The Cuban Chargé (Barón) to Mr. Eugene H. Dooman, Special Assistant to the Assistant Secretary of State (Dunn)

My Dear Mr. Dooman: I refer to my letter of May 22,55 regarding the “proposed decision with respect to fisheries in certain areas of the high seas” and have the pleasure of enclosing herewith the opinion of the Cuban Government, which I have just received from the Ministry of State in Havana.

As you will see, my Government is willing to accept the proposed decision on fisheries put forward by the Government of the United [Page 1514] States in order to preserve and protect the fishing resources along its coast.

Yours sincerely,

José T. Barón

Opinion of the Government of Cuba With Reference to the Proposed Decisions Outlined by the Government of the United States Relating to Fishing

  • First: the Government of Cuba accepts in all respects the proposed decisions which should be adopted with reference to fisheries in certain areas of the high seas, cooperating in all of them with the Government of the United States in order to preserve and protect the fishing resources and internal security of those along her coasts.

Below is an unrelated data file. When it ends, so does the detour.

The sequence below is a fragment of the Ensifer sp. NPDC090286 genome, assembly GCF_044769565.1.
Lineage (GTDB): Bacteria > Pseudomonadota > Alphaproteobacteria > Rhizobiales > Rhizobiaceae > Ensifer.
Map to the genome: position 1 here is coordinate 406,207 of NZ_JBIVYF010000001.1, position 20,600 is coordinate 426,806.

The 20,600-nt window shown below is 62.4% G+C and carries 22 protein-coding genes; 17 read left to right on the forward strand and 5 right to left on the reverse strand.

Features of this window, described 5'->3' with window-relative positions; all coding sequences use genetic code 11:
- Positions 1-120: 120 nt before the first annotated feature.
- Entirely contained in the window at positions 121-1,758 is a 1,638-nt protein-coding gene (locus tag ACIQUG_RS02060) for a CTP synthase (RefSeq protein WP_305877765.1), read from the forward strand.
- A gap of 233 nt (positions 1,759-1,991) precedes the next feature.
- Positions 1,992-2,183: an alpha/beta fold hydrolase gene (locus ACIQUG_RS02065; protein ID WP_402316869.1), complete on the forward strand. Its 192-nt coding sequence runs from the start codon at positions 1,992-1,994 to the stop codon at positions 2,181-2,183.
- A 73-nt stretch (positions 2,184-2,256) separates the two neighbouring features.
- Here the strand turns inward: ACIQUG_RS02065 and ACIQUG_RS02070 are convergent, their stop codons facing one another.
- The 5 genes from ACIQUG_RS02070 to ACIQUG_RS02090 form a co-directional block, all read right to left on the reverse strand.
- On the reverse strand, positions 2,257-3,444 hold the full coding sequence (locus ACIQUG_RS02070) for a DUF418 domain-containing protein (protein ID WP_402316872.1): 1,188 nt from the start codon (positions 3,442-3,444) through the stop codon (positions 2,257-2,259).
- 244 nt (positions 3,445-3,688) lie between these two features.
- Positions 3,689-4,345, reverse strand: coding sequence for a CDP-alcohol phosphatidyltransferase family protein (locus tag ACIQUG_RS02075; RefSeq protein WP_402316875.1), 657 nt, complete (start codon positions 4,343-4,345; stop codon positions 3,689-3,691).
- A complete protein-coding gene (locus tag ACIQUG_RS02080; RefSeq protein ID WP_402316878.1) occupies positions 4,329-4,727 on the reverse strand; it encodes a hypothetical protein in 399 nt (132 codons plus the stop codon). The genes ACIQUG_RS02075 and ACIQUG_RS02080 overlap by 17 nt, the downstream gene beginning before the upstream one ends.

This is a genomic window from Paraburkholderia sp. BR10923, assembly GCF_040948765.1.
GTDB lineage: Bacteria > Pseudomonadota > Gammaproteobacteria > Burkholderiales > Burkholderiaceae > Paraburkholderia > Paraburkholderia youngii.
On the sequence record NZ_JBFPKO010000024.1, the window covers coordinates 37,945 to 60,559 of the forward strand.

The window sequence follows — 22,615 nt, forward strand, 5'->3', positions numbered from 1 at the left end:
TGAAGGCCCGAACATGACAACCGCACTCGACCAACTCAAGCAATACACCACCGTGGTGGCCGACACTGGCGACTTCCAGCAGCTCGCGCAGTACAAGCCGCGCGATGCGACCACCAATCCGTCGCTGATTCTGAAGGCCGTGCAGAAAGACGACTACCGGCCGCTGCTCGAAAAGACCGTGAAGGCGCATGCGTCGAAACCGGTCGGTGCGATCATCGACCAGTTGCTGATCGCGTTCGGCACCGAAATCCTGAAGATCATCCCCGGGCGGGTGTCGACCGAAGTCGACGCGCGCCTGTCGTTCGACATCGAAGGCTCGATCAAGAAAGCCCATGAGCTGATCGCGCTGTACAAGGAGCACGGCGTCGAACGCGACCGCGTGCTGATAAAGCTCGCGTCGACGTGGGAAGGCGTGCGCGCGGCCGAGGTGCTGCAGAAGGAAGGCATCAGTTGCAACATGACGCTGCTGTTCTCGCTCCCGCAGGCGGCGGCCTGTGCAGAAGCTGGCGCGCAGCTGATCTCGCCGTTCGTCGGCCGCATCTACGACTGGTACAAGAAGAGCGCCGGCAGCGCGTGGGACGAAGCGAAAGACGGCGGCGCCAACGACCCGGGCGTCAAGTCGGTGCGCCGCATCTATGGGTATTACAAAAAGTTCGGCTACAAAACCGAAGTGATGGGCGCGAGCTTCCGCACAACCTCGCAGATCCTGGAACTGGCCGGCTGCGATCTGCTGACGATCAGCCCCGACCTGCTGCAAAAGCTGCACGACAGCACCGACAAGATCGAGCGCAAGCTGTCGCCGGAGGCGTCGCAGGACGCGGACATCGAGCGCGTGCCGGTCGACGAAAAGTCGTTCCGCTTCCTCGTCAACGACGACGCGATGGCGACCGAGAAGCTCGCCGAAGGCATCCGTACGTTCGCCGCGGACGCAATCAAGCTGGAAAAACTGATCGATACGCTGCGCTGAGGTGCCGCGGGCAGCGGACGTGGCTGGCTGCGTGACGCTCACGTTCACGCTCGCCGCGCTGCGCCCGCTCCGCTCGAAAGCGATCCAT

• Second: understands that in establishing the conservation zones explicitly set aside through agreements between States, the Fishery Department should be counted upon, acting jointly with a Nautical Officer of the National Navy, to propose the parallels or boundaries which should be set for same when placed under regulation.
  • Third: also believes that the Government of the United States, when establishing its zones of protection and conservation in those areas of the high seas contiguous to her coasts, should take into consideration the historical fact firmly established by fishers in boats under the Cuban flag, who from time immemorial, and now under the protection of Article 6 of the General Fishing Law, and 17 of the Regulations for its execution, obtain products of their fisheries outside of our waters, working with soundings, and who extend their fishing trips to the coast of the Gulf from Cape Romano to Cape San Bias within territory of the United States, including the Dry Tortugas, at a distance varying between 10 and 20 miles from the Southern Coast of the State of Florida; as well as between Cabo Catoche and Islas Mujeres in Mexican Territory.”
  1. Not printed; Mr. Barón informed Mr. Dooman that he had forwarded the proposed decision to Havana (811.0145/5–2245).